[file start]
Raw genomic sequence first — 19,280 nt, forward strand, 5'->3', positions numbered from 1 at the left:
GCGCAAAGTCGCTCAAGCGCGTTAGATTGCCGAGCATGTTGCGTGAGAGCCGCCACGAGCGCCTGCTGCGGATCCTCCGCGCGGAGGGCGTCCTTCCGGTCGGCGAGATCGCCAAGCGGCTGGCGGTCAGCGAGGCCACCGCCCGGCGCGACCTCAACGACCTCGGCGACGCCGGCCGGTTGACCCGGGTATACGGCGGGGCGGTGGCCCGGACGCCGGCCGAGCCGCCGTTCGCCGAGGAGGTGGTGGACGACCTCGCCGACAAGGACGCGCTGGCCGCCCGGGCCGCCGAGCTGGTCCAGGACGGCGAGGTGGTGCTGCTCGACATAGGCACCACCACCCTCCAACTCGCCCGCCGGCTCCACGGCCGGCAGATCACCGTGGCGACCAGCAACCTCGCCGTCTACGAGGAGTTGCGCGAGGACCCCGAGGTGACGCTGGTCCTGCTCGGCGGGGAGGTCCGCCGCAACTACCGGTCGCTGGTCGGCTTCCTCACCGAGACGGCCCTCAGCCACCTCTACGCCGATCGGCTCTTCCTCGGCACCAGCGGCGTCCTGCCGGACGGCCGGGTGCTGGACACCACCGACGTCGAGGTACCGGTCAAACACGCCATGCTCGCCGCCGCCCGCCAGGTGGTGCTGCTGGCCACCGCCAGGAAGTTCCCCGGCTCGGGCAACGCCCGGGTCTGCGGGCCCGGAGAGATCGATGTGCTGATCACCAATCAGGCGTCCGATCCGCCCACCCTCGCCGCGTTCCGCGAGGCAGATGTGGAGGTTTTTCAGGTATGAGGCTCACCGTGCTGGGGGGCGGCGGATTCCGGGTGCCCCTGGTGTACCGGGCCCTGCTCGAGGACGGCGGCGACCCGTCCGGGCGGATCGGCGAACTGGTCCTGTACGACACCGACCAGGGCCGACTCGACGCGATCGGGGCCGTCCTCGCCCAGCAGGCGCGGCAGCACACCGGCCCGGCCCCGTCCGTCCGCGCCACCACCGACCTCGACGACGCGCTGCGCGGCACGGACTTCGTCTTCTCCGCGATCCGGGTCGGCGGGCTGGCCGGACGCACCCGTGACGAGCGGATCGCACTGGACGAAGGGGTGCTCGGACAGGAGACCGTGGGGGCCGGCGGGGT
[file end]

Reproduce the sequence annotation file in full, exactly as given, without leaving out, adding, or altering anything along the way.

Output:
Raw genomic sequence first — 19,280 nt, forward strand, 5'->3', positions numbered from 1 at the left:
GCGCAAAGTCGCTCAAGCGCGTTAGATTGCCGAGCATGTTGCGTGAGAGCCGCCACGAGCGCCTGCTGCGGATCCTCCGCGCGGAGGGCGTCCTTCCGGTCGGCGAGATCGCCAAGCGGCTGGCGGTCAGCGAGGCCACCGCCCGGCGCGACCTCAACGACCTCGGCGACGCCGGCCGGTTGACCCGGGTATACGGCGGGGCGGTGGCCCGGACGCCGGCCGAGCCGCCGTTCGCCGAGGAGGTGGTGGACGACCTCGCCGACAAGGACGCGCTGGCCGCCCGGGCCGCCGAGCTGGTCCAGGACGGCGAGGTGGTGCTGCTCGACATAGGCACCACCACCCTCCAACTCGCCCGCCGGCTCCACGGCCGGCAGATCACCGTGGCGACCAGCAACCTCGCCGTCTACGAGGAGTTGCGCGAGGACCCCGAGGTGACGCTGGTCCTGCTCGGCGGGGAGGTCCGCCGCAACTACCGGTCGCTGGTCGGCTTCCTCACCGAGACGGCCCTCAGCCACCTCTACGCCGATCGGCTCTTCCTCGGCACCAGCGGCGTCCTGCCGGACGGCCGGGTGCTGGACACCACCGACGTCGAGGTACCGGTCAAACACGCCATGCTCGCCGCCGCCCGCCAGGTGGTGCTGCTGGCCACCGCCAGGAAGTTCCCCGGCTCGGGCAACGCCCGGGTCTGCGGGCCCGGAGAGATCGATGTGCTGATCACCAATCAGGCGTCCGATCCGCCCACCCTCGCCGCGTTCCGCGAGGCAGATGTGGAGGTTTTTCAGGTATGAGGCTCACCGTGCTGGGGGGCGGCGGATTCCGGGTGCCCCTGGTGTACCGGGCCCTGCTCGAGGACGGCGGCGACCCGTCCGGGCGGATCGGCGAACTGGTCCTGTACGACACCGACCAGGGCCGACTCGACGCGATCGGGGCCGTCCTCGCCCAGCAGGCGCGGCAGCACACCGGCCCGGCCCCGTCCGTCCGCGCCACCACCGACCTCGACGACGCGCTGCGCGGCACGGACTTCGTCTTCTCCGCGATCCGGGTCGGCGGGCTGGCCGGACGCACCCGTGACGAGCGGATCGCACTGGACGAAGGGGTGCTCGGACAGGAGACCGTGGGGGCCGGCGGGGT